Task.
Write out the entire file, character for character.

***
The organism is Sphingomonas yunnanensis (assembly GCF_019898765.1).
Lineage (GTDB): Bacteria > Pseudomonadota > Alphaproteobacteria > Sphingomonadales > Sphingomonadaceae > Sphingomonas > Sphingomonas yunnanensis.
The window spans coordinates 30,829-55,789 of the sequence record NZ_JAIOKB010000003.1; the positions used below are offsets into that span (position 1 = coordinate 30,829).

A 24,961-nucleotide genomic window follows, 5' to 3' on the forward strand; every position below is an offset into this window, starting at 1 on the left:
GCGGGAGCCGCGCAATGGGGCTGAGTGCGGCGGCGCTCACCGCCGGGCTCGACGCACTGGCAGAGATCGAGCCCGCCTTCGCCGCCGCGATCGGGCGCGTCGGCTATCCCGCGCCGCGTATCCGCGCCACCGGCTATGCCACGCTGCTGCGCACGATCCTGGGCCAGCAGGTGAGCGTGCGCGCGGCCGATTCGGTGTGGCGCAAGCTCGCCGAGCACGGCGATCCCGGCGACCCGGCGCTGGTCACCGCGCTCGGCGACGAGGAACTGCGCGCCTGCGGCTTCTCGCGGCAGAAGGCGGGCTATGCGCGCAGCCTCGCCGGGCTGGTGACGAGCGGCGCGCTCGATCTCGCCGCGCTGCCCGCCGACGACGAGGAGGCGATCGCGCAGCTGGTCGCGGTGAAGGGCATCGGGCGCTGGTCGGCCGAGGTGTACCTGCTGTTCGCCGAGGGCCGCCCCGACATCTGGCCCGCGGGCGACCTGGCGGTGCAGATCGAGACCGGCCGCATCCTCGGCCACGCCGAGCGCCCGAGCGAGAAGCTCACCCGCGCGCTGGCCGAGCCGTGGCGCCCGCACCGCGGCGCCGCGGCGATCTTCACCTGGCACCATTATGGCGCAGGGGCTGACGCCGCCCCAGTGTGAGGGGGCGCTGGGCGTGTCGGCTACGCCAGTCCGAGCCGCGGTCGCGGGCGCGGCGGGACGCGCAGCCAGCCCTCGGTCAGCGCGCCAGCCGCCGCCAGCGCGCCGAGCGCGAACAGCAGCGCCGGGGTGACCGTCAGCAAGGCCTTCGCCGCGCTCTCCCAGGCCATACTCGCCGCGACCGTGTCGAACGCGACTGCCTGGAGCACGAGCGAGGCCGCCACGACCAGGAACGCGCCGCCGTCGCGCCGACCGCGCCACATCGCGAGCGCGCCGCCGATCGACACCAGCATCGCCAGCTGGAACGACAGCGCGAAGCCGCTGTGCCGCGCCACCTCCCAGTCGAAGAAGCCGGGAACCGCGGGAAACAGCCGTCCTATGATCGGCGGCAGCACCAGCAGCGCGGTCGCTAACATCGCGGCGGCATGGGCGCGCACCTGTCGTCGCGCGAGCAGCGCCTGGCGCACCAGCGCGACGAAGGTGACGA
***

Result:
The organism is Sphingomonas yunnanensis (assembly GCF_019898765.1).
Lineage (GTDB): Bacteria > Pseudomonadota > Alphaproteobacteria > Sphingomonadales > Sphingomonadaceae > Sphingomonas > Sphingomonas yunnanensis.
The window spans coordinates 30,829-55,789 of the sequence record NZ_JAIOKB010000003.1; the positions used below are offsets into that span (position 1 = coordinate 30,829).

A 24,961-nucleotide genomic window follows, 5' to 3' on the forward strand; every position below is an offset into this window, starting at 1 on the left:
GCGGGAGCCGCGCAATGGGGCTGAGTGCGGCGGCGCTCACCGCCGGGCTCGACGCACTGGCAGAGATCGAGCCCGCCTTCGCCGCCGCGATCGGGCGCGTCGGCTATCCCGCGCCGCGTATCCGCGCCACCGGCTATGCCACGCTGCTGCGCACGATCCTGGGCCAGCAGGTGAGCGTGCGCGCGGCCGATTCGGTGTGGCGCAAGCTCGCCGAGCACGGCGATCCCGGCGACCCGGCGCTGGTCACCGCGCTCGGCGACGAGGAACTGCGCGCCTGCGGCTTCTCGCGGCAGAAGGCGGGCTATGCGCGCAGCCTCGCCGGGCTGGTGACGAGCGGCGCGCTCGATCTCGCCGCGCTGCCCGCCGACGACGAGGAGGCGATCGCGCAGCTGGTCGCGGTGAAGGGCATCGGGCGCTGGTCGGCCGAGGTGTACCTGCTGTTCGCCGAGGGCCGCCCCGACATCTGGCCCGCGGGCGACCTGGCGGTGCAGATCGAGACCGGCCGCATCCTCGGCCACGCCGAGCGCCCGAGCGAGAAGCTCACCCGCGCGCTGGCCGAGCCGTGGCGCCCGCACCGCGGCGCCGCGGCGATCTTCACCTGGCACCATTATGGCGCAGGGGCTGACGCCGCCCCAGTGTGAGGGGGCGCTGGGCGTGTCGGCTACGCCAGTCCGAGCCGCGGTCGCGGGCGCGGCGGGACGCGCAGCCAGCCCTCGGTCAGCGCGCCAGCCGCCGCCAGCGCGCCGAGCGCGAACAGCAGCGCCGGGGTGACCGTCAGCAAGGCCTTCGCCGCGCTCTCCCAGGCCATACTCGCCGCGACCGTGTCGAACGCGACTGCCTGGAGCACGAGCGAGGCCGCCACGACCAGGAACGCGCCGCCGTCGCGCCGACCGCGCCACATCGCGAGCGCGCCGCCGATCGACACCAGCATCGCCAGCTGGAACGACAGCGCGAAGCCGCTGTGCCGCGCCACCTCCCAGTCGAAGAAGCCGGGAACCGCGGGAAACAGCCGTCCTATGATCGGCGGCAGCACCAGCAGCGCGGTCGCTAACATCGCGGCGGCATGGGCGCGCACCTGTCGTCGCGCGAGCAGCGCCTGGCGCACCAGCGCGACGAAGGTGACGA